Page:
Wednesday, October 31, 2007

You can sue a builder after 1 year

Many contracts drafted in Spanish by Panamanian builders - and gladly accepted by many real estate agents claiming to act in best agent of the foreign buyer - have a clause which says:
THE APARTMENT shall include the following warranties FOR REPARATIONS: one (1) year from the date of the certificate of occupancy, except in cases of negligence due to THE PROMMISORY BUYER’s use or abuse.

The term may vary to read 1 year from the date of signing of the promise agreement or registration of the final deed.

When faced with claims for tiles popping up from the expansion of poorly dried floors, leaks into penthouses during heavy rains, plywood kitchen furniture bulging because of water dripping from substandard plumbing, many builders point to said clause to tell the buyer to go somewhere else.

Enter the old 1917 Civil Code, which in Article 1343 states:
"The contractor of a building which was damaged for construction defects ("vicios de la construcción"), is liable for the damages and injuries if the defect ("ruina") occurred within a term of 10 years, counted from the date when the construction ended; the same liability, and for the same time, will have the architect who directs it, if he knows that the defect is due to the soil or the management.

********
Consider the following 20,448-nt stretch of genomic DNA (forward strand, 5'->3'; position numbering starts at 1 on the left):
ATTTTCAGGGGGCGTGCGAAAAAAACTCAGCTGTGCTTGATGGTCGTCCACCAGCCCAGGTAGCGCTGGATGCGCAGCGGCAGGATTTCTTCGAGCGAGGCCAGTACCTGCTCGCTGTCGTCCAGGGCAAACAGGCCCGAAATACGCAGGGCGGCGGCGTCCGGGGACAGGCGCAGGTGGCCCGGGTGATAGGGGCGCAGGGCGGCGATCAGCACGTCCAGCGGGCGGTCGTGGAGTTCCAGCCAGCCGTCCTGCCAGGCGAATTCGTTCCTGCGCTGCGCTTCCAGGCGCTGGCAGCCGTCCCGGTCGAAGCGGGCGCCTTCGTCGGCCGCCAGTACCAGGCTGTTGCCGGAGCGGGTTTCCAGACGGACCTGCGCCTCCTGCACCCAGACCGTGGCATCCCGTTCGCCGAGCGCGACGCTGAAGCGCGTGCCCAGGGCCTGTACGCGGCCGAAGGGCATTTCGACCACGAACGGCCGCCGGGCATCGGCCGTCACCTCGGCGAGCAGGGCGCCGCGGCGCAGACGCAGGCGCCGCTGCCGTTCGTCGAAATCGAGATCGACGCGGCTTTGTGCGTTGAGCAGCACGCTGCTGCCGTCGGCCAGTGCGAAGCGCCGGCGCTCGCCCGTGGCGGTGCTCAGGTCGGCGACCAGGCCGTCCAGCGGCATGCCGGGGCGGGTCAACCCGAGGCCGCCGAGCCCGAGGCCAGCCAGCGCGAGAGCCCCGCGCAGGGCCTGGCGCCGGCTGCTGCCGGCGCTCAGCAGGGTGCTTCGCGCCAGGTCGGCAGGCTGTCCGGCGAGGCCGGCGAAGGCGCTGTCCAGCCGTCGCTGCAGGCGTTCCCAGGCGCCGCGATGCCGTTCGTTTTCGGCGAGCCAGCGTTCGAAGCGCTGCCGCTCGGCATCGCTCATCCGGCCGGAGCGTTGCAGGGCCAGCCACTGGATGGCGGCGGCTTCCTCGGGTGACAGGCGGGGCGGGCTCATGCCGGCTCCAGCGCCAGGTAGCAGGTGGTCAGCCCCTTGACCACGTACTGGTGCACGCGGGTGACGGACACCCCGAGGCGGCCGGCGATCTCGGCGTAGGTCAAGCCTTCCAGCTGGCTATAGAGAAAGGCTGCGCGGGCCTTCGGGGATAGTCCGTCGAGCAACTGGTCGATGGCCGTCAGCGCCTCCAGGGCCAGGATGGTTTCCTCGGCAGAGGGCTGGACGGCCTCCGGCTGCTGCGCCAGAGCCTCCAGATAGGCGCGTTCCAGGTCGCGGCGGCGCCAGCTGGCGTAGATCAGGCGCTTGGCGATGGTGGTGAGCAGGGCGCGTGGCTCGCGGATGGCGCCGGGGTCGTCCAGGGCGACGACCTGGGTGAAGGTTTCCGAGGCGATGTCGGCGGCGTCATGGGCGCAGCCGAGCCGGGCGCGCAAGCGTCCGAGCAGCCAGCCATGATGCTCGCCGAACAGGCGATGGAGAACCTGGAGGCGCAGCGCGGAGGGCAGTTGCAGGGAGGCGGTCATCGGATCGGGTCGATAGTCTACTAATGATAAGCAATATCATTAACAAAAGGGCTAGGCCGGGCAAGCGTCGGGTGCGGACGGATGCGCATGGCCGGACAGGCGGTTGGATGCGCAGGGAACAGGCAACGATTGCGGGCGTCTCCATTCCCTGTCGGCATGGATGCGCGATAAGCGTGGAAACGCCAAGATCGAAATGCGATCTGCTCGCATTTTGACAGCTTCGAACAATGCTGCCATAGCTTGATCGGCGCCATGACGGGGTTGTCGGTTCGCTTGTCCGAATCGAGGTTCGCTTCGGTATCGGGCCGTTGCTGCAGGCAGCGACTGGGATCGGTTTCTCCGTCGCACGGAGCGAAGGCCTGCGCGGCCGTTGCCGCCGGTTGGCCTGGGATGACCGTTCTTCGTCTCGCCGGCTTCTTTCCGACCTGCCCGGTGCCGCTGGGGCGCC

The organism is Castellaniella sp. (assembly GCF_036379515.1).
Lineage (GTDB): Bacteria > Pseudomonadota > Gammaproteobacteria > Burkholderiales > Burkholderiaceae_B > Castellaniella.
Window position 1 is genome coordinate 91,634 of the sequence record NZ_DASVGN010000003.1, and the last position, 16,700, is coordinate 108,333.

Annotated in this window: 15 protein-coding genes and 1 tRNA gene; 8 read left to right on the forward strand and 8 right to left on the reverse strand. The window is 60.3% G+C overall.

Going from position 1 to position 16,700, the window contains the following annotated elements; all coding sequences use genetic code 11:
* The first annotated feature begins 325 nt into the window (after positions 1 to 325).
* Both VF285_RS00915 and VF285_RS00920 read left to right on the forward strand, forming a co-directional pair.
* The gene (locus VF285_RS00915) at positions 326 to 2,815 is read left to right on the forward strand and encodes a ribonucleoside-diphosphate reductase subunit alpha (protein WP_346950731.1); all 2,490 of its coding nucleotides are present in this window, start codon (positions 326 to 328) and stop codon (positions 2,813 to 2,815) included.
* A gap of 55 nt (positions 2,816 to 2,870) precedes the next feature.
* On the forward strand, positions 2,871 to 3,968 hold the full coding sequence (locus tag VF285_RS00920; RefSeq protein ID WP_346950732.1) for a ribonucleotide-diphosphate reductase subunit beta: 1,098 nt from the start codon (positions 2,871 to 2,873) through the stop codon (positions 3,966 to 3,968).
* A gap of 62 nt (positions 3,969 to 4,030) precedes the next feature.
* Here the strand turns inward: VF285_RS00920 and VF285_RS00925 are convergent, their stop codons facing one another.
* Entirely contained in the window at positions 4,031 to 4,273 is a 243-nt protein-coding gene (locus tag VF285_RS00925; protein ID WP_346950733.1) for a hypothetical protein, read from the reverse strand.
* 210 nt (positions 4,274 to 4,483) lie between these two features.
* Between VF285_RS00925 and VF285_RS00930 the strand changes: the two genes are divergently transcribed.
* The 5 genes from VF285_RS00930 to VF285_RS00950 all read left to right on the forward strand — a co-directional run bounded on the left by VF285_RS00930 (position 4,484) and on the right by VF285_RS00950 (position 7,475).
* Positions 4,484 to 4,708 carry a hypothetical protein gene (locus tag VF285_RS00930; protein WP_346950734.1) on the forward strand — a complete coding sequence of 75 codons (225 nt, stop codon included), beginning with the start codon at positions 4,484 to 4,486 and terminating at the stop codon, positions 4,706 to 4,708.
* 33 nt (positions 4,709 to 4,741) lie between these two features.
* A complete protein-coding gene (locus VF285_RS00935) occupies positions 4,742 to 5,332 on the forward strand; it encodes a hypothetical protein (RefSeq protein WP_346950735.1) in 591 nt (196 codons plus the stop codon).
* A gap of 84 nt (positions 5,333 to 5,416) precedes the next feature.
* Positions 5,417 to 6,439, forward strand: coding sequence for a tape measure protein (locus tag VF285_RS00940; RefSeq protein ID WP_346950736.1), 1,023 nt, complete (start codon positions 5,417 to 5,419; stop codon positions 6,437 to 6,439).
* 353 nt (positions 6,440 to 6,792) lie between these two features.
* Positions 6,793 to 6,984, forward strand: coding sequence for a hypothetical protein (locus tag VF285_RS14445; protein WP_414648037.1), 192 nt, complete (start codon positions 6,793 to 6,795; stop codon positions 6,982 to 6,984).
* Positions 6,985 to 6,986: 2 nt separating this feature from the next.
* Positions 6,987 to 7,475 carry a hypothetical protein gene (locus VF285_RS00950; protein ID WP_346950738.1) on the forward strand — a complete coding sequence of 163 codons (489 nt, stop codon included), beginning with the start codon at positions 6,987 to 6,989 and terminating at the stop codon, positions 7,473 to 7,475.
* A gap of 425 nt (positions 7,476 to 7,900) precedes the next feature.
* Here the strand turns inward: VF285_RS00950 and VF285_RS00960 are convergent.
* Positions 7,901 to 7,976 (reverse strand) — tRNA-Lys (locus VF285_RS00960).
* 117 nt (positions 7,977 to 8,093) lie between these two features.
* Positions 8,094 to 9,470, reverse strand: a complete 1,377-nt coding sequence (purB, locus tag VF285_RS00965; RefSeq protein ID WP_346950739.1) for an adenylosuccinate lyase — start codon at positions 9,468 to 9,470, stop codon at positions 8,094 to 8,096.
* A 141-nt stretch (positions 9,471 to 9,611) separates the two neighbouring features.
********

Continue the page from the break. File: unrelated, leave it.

"If the cause was the breach of the contractor to the contract conditions, the action for indemnization may last 15 years."

An essay RESPONSABILIDAD CIVIL POR DEFECTOS EN LA INDUSTRIA DE LA CONSTRUCCIÓN by Dr. Pedro Barsallo points out how the Spanish Supreme Tribunal has been holding that the developer must also be liable for thos contractor liability, under Article 1591 of the Spanish Civil Code, which has the same text as Article 1343. This is specially important in Panama, where a buyer may sign a promise to purchase agreement with one corporation (for example: LANDHOLDING, S.A.), at the offices of a developer (PROMOTOR DEVELOPMENTS, S.A.), which in turns hires another company to be the contractor and get construction permits (BUILDER ENGINEER, S.A.) and another corporation is subcontracted to do windows and/or kitchens (INCOMPETENT SUBCONTRACTORS, S.A.), usually all with the same directors and most likely the same shareholders.

The Panama Supreme Court has been quoting the essay in several decision against builders, such as :
ROBERT TOLEDANO et al v PROVENCO, S. A., VENTAS Y PROYECTOS, S. A., PROYECTOS Y EDIFICACIONES, S. A. and CIELO RASO, DIVISIONES Y AISLAMIENTO, S. A. (July 3, 2001): PROVENCO, S. A. and PROYECTOS Y EDIFICACIONES, S. A. were found liable for US$33,222K in damages, out of US$60K claimed for losses during 14 months of repairs at the Mar Plaza condo in Marbella.
PRODUCTOS DEL MAR Y DEL CAMPO, S. A. and PASTAS FRESCAS, S.A. vs BASTIDAS, S.A. and CONSTRUCTORA VILLARREAL, S.A. (January 30, 2003): CONSTRUCTORA VILLARREAL, S.A., was found liable for US$40K in damages caused to neighboring complainants while working in the land of BASTIDAS, S.A.

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